These pieces which will frame our eggplant sandwich are from a brand new, fresh baguette -- not just any old baguette, but a sourdough baguette, which is a little more solid than the regular one. Of course this bread would be delicious, very delicious, without being grilled. You might even prefer it that way.

Grilling does add something, however. Not too much grilling. Just enough to warm the bread and ensure you know when you bite into it that it has had a trip to the flame. Whatever stiffness the grill imparts will be softened by the olive oil.

About to be a sandwich

We have the Indian subcontinent to thank, as mentioned above for the origin of the eggplant.

The origin is ancient, so ancient in fact that it's possible the eggplant originated in other places, like SE Asia, as well. But what is known for sure is that this delicious vegetable (botanically it is, like its cousin, classified as a fruit) was early perceived as valuable and cultivation began to spread.

Asia kept its secret for well over a thousand years, however. Although the eggplant spread to Persia and other parts of the Near East (and to China, of course), it appears not to have become known in the West until around the year 1500 Not until then did the cousins have a chance to meet.

Here is the sandwich

A very easy sauce, or spread, will do this sandwich just right.

Spread mayo on one of the pieces of bread. Spread Dijon mustard on the other. That's it!

Assemble the grilled eggplant slices on one piece. Slice one of the tomato halves in two and put both pieces on the other piece of bread.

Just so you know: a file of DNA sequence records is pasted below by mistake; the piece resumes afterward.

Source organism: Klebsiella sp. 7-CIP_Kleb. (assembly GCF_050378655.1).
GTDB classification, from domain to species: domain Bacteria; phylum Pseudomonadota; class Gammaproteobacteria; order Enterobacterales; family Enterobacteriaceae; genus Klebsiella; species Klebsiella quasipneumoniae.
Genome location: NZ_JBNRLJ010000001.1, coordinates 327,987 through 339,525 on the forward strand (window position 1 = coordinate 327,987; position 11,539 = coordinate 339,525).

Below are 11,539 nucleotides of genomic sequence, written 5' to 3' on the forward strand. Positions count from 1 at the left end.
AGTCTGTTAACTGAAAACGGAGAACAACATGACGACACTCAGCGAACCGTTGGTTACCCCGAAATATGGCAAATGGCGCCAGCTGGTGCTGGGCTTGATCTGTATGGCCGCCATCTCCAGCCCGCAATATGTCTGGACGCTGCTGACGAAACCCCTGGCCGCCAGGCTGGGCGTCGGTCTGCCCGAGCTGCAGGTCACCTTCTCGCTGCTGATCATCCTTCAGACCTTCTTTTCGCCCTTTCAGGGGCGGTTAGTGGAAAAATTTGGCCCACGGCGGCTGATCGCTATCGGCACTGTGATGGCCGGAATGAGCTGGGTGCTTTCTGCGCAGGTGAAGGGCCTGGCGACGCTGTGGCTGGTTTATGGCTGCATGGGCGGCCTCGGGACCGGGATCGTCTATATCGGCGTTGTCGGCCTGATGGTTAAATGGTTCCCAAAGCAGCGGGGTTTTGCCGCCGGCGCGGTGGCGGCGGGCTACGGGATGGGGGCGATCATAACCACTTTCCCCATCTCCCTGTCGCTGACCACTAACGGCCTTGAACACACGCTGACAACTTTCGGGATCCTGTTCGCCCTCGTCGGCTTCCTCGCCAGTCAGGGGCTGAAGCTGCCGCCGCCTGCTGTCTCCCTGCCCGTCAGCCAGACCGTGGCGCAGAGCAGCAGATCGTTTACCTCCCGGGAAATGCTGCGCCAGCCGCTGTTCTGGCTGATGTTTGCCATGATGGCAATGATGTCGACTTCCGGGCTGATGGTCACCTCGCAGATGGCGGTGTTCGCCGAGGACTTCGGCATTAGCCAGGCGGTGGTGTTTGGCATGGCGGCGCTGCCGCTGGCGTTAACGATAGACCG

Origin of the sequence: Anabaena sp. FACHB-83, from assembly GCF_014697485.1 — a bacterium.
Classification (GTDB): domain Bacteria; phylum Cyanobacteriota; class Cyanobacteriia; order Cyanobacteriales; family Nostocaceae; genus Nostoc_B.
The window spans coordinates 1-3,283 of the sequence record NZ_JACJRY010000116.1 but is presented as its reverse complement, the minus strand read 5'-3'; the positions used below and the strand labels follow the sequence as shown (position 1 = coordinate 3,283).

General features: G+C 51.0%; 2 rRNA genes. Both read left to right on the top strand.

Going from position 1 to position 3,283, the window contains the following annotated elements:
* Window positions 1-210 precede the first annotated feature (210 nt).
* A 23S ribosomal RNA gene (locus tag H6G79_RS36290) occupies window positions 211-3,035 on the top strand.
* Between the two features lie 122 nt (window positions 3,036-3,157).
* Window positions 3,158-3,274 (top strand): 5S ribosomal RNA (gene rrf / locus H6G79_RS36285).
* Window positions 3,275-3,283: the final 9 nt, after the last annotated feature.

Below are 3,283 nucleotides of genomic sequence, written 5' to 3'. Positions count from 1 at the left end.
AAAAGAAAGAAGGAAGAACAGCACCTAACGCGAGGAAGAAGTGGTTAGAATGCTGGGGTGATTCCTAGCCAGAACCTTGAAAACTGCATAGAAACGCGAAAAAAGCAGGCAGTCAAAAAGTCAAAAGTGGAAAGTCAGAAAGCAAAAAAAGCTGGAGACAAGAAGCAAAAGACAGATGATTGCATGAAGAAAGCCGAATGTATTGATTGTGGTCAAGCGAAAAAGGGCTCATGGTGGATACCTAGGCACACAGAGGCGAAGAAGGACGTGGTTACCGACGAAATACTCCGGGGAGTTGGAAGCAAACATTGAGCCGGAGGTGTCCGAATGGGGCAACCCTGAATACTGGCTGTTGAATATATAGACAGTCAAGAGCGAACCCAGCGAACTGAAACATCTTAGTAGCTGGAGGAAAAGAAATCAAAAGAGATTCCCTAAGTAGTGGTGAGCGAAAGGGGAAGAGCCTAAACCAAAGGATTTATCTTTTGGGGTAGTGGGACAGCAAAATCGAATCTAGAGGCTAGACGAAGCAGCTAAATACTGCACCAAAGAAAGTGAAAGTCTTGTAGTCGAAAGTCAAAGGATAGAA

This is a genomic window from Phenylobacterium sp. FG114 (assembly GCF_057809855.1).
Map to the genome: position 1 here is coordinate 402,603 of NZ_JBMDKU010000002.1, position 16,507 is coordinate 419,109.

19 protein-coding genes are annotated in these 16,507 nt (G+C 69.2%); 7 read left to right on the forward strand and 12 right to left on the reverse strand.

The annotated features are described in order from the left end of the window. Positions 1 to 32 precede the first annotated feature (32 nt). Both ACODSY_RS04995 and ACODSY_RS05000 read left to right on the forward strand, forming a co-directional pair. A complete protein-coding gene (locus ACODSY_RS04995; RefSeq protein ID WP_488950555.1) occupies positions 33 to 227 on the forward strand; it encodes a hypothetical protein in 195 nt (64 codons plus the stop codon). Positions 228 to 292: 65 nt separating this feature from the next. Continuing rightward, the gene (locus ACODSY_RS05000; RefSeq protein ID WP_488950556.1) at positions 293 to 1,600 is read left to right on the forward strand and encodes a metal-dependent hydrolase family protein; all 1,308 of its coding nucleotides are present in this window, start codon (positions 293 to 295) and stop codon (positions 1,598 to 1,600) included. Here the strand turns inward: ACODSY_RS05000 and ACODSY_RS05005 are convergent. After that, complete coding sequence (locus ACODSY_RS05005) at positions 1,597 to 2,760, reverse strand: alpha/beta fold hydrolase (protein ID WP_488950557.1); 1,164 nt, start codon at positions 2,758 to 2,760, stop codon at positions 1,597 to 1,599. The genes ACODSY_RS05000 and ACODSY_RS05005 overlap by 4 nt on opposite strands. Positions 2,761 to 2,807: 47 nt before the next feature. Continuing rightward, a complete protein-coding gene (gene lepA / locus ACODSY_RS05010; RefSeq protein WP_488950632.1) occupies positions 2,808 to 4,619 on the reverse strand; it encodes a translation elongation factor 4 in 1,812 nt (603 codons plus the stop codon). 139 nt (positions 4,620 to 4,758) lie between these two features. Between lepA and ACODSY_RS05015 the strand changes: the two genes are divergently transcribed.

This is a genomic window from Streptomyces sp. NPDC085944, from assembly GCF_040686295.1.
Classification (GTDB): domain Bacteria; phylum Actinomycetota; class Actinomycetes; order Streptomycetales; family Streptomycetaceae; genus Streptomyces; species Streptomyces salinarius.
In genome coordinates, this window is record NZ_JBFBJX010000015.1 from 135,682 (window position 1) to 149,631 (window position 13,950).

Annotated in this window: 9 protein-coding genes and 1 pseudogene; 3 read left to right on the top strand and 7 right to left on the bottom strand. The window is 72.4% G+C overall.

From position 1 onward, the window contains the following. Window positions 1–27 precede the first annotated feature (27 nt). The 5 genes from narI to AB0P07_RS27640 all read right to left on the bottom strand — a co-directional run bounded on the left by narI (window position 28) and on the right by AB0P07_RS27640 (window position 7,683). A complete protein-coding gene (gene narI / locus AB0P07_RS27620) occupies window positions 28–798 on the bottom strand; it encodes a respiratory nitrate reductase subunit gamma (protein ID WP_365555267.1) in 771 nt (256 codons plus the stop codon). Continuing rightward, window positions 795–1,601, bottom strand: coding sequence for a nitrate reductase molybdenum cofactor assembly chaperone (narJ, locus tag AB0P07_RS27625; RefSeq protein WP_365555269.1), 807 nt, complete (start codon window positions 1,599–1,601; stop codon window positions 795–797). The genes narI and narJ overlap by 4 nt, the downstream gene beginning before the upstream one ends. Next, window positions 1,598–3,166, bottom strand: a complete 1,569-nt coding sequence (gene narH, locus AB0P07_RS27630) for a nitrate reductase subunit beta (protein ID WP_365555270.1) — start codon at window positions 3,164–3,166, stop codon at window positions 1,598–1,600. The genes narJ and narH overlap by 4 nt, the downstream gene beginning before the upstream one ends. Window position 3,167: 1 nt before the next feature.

This is the sandwich lover's dream, is it not? Even a meat lover will find this sandwich fulfilling and delicious.

All together now

The taste is peerless.

The flavors of eggplant, tomato, mustard, mayo and sourdough are blended together in each mouthful, but also each flavor retains its own identity. If you want to call this magic, go ahead!

But first take a big bite.

A better view

Wouldn't this picture look great on your tablet computer next to where you are grilling your own eggplant?

Parting facts

The eggplant was at one point considered by some to be poisonous, like its cousin -- tomatoes. Tomatoes were for a long time known as "poison apples."

It seems incredible now. Think of all the delicious sandwiches those deluded pioneers chose to forgo.

Part of a series

Pictures, pictures, pictures

Series within series, actually. Food & Cooking, for example, then -- within that -- series on vegetables, fruits, seafood, meat, etc. Books, too. Ideas, too. Travel, too. Key virtues:. pictures, clear step-by-step text. Delicious -- whether foods or ideas! All of the series, and all of the items in each series, can be found at this link: Lee White's Department Store

Real meal

Real Meal. Unlike fancy food mags, where images are hyped and food itself is secondary, all pix shown here are from a real meal, prepared and eaten by me and my friends. No throwing anything away till perfection is achieved. This is the real deal --- a Real Meal.